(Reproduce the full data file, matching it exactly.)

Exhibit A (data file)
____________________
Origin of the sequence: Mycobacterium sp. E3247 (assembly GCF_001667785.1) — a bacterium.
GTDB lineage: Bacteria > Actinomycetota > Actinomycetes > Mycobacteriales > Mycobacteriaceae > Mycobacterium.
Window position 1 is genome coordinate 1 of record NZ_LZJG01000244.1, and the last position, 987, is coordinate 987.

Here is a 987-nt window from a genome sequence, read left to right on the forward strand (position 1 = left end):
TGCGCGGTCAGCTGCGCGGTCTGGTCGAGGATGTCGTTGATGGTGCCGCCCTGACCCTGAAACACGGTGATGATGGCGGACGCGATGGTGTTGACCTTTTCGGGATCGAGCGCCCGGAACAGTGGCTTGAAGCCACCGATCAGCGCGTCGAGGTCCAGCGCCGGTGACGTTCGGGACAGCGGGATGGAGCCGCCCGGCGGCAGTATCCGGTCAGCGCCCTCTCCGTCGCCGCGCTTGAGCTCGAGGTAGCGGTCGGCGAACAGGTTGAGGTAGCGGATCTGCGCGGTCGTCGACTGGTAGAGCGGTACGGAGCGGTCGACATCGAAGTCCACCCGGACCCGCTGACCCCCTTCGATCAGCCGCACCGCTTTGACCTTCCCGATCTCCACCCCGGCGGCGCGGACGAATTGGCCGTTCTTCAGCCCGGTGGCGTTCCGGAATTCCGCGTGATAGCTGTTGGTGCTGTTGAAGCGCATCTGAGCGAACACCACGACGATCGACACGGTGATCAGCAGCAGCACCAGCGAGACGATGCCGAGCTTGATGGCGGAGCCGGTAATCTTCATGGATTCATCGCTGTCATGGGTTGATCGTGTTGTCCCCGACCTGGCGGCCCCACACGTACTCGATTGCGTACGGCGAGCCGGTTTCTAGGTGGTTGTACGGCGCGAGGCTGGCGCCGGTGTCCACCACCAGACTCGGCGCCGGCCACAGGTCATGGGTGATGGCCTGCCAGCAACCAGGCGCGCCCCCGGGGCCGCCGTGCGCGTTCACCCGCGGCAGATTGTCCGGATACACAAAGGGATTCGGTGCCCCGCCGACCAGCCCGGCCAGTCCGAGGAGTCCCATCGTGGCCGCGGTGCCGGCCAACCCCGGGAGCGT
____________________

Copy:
Origin of the sequence: Mycobacterium sp. E3247 (assembly GCF_001667785.1) — a bacterium.
GTDB lineage: Bacteria > Actinomycetota > Actinomycetes > Mycobacteriales > Mycobacteriaceae > Mycobacterium.
Window position 1 is genome coordinate 1 of record NZ_LZJG01000244.1, and the last position, 987, is coordinate 987.

Here is a 987-nt window from a genome sequence, read left to right on the forward strand (position 1 = left end):
TGCGCGGTCAGCTGCGCGGTCTGGTCGAGGATGTCGTTGATGGTGCCGCCCTGACCCTGAAACACGGTGATGATGGCGGACGCGATGGTGTTGACCTTTTCGGGATCGAGCGCCCGGAACAGTGGCTTGAAGCCACCGATCAGCGCGTCGAGGTCCAGCGCCGGTGACGTTCGGGACAGCGGGATGGAGCCGCCCGGCGGCAGTATCCGGTCAGCGCCCTCTCCGTCGCCGCGCTTGAGCTCGAGGTAGCGGTCGGCGAACAGGTTGAGGTAGCGGATCTGCGCGGTCGTCGACTGGTAGAGCGGTACGGAGCGGTCGACATCGAAGTCCACCCGGACCCGCTGACCCCCTTCGATCAGCCGCACCGCTTTGACCTTCCCGATCTCCACCCCGGCGGCGCGGACGAATTGGCCGTTCTTCAGCCCGGTGGCGTTCCGGAATTCCGCGTGATAGCTGTTGGTGCTGTTGAAGCGCATCTGAGCGAACACCACGACGATCGACACGGTGATCAGCAGCAGCACCAGCGAGACGATGCCGAGCTTGATGGCGGAGCCGGTAATCTTCATGGATTCATCGCTGTCATGGGTTGATCGTGTTGTCCCCGACCTGGCGGCCCCACACGTACTCGATTGCGTACGGCGAGCCGGTTTCTAGGTGGTTGTACGGCGCGAGGCTGGCGCCGGTGTCCACCACCAGACTCGGCGCCGGCCACAGGTCATGGGTGATGGCCTGCCAGCAACCAGGCGCGCCCCCGGGGCCGCCGTGCGCGTTCACCCGCGGCAGATTGTCCGGATACACAAAGGGATTCGGTGCCCCGCCGACCAGCCCGGCCAGTCCGAGGAGTCCCATCGTGGCCGCGGTGCCGGCCAACCCCGGGAGCGT